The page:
In fact, the government survived the 13-month Tripoli siege by the LNA, thanks to dozens of militia fighters and heavy Turkish military intervention. These militias, especially in the capital, now see themselves as legitimate after defending the capital and are unlikely to accept either giving up their arms or disbanding.
Syrian mercenaries, brought in by Turkey to support the government in Tripoli, are still in the country, while Russian mercenaries, supporting the rival LNA, have not left either.
Again, just like with the militias, the best practical option might be to confine those fighters to their locations outside population centres and banning them from leaving during the election period. Any talk of eliminating them is merely wishful thinking.
Libya’s election authority has confirmed having the necessary resources to conduct elections. However, conducting successful and transparent elections requires much more than logistical and financial resources. While the election authority did not split along political lines, maintaining its unity and ability to conduct successful and democratic elections depends on the government’s performance in securing the process. This means that nationwide elections can only occur after the GNU succeeds in uniting government institutions and reinforcing security.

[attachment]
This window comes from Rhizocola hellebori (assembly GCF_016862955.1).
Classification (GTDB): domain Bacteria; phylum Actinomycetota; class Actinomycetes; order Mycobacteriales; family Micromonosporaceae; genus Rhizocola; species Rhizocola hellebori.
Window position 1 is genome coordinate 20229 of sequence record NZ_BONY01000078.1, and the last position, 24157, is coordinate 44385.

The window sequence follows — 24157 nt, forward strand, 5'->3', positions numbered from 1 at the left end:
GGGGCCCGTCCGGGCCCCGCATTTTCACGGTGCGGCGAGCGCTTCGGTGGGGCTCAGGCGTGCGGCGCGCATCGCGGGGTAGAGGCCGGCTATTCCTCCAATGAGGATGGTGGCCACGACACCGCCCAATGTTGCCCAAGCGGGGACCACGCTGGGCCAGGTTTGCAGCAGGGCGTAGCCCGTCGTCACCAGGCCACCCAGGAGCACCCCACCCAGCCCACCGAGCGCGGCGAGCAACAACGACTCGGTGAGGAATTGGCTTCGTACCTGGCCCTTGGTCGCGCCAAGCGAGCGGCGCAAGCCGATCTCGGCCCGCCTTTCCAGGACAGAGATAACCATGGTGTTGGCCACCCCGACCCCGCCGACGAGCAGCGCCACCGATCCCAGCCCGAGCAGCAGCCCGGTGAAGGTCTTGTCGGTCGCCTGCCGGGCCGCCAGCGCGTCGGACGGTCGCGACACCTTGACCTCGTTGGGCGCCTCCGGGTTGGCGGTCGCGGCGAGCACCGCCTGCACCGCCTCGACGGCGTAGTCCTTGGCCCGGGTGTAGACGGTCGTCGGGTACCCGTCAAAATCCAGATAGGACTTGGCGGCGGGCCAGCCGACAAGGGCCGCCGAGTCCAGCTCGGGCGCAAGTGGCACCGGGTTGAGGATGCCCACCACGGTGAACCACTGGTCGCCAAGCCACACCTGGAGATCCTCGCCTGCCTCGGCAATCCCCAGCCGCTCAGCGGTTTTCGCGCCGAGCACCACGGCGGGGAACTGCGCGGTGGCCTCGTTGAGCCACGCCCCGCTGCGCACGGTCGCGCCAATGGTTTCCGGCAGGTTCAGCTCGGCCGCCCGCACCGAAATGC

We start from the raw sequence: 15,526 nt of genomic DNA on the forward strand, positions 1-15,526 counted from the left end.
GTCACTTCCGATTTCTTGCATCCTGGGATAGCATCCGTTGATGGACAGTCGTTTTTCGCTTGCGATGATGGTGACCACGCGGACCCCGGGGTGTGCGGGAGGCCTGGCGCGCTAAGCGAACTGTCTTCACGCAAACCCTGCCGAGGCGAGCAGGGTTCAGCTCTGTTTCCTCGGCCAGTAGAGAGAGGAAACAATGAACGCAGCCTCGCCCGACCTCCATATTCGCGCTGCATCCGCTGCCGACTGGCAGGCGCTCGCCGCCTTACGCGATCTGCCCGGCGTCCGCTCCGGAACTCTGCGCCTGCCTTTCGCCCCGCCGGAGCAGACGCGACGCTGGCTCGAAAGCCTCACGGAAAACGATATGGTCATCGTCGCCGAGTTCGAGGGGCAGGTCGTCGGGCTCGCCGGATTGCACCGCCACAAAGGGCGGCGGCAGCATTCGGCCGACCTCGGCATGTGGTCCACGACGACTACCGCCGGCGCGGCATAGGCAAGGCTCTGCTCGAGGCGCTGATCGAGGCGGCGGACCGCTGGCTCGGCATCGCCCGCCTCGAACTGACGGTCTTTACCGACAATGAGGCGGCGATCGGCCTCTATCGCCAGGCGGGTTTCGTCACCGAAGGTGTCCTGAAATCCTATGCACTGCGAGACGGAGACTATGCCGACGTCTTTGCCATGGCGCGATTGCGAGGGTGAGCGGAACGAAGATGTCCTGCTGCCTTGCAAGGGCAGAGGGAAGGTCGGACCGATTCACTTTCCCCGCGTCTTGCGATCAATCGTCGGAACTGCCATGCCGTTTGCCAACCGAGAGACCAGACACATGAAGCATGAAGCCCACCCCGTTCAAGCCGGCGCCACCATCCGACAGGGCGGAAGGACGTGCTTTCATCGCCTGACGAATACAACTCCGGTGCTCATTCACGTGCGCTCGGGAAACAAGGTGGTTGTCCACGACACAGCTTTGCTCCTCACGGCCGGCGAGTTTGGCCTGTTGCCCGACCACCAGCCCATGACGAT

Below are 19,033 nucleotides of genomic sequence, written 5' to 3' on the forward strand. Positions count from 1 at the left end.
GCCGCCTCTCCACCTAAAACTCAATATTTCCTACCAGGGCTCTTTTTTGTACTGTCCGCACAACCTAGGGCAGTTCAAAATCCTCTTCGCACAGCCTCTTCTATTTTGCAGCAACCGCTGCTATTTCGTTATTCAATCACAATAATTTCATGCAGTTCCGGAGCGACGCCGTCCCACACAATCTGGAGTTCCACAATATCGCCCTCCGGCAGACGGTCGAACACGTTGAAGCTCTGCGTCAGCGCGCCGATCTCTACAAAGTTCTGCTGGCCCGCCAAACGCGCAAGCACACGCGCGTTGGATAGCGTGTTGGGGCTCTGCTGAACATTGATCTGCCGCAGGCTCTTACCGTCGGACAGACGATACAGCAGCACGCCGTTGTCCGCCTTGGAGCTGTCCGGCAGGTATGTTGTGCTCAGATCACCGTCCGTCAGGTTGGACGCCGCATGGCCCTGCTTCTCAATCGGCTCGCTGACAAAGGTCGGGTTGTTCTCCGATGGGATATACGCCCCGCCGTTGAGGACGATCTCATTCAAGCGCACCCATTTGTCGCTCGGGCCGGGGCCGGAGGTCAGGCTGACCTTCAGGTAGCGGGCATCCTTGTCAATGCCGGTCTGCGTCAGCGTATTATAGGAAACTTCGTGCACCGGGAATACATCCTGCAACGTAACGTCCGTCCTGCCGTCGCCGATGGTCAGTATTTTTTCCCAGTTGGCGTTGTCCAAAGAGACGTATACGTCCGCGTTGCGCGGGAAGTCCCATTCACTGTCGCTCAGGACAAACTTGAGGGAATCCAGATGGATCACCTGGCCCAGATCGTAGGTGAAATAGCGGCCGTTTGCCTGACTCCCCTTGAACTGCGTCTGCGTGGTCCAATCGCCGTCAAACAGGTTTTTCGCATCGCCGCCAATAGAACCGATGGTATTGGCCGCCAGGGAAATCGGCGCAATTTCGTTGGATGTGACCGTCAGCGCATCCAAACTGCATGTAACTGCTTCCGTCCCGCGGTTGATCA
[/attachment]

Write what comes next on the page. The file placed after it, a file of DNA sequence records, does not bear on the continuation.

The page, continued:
With the UN Panel of Experts report expected to confirm vote-buying, the GNU’s very legitimacy is now tainted, even if none of its members is directly implicated. Yet another serious problem for a government still to take office
The views expressed in this article belong to the author and do not necessarily reflect the editorial policy of Middle East Monitor.